Toyota has revealed its compressed natural gas (CNG) Camry Hybrid concept ahead of the car’s debut at this week’s Los Angeles Auto Show. Rising fuel costs have made CNG a much more attractive option for consumers, and Toyota is hoping to add the cheaper fuel to its "portfolio of alternative fuels".

A company spokesman has stated that Toyota predicts peak oil will be reached by 2010, and that CNG could take its place as a primary fuel source. However, there are currently no plans to put this concept into production.

Most CNG applications provide worse mileage than petrol as well as slower acceleration, but considering the price of petrol these will be of little concern to potential customers. Because of the huge reserves of CNG and the dwindling supply of petrol, CNG's cheap price of around $2.50 per gallon is expected to easily offset any mileage issues that potential motorists may face.

The latest concept car can carry roughly the equivalent of eight gallons of petrol in natural gas and has a range of about 250 miles. Another benefit of burning CNG is cleaner emissions, with lower CO2 levels than both petrol and diesel.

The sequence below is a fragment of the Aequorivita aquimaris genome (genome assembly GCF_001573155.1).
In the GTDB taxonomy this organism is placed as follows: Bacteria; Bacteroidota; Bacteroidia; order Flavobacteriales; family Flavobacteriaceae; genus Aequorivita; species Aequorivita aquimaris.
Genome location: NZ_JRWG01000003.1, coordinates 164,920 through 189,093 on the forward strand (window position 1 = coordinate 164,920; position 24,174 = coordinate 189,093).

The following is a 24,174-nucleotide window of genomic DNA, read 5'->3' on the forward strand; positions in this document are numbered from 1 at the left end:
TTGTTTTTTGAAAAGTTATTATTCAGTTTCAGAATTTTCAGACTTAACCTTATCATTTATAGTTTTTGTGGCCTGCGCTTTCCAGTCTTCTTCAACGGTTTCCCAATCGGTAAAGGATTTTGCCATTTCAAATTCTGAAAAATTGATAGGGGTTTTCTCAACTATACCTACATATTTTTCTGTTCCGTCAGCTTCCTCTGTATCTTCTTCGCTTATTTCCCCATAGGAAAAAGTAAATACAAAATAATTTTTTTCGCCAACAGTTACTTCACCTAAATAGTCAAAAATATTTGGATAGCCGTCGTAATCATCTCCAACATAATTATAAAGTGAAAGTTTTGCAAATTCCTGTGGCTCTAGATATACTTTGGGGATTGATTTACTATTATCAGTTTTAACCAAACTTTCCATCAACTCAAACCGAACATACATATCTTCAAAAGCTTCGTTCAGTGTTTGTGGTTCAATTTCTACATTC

Toyota has tried to sell CNG vehicles previously. In 1999 the company marketed a CNG-powered four-cylinder Camry to fleet customers in California. However, in an era of relatively cheap gasoline, customers were not attracted to a vehicle that required special refueling techniques and a limited refueling infrastructure and the program was discontinued a year later. Currently, there are only about 1,000 CNG refueling stations nationwide, with less than half of these open to the public.

The benefits of CNG are currently being amplified by rapidly changing market conditions and an increase in consumer environmental awareness. At the same time its drawbacks are being mitigated by a growing awareness that advanced technologies will require investment in appropriate infrastructure. The U.S. CNG pipeline system is an approximately 1.8 million mile network and expanding, but a greater amount of infrastructure would be needed to make CNG broadly appealing.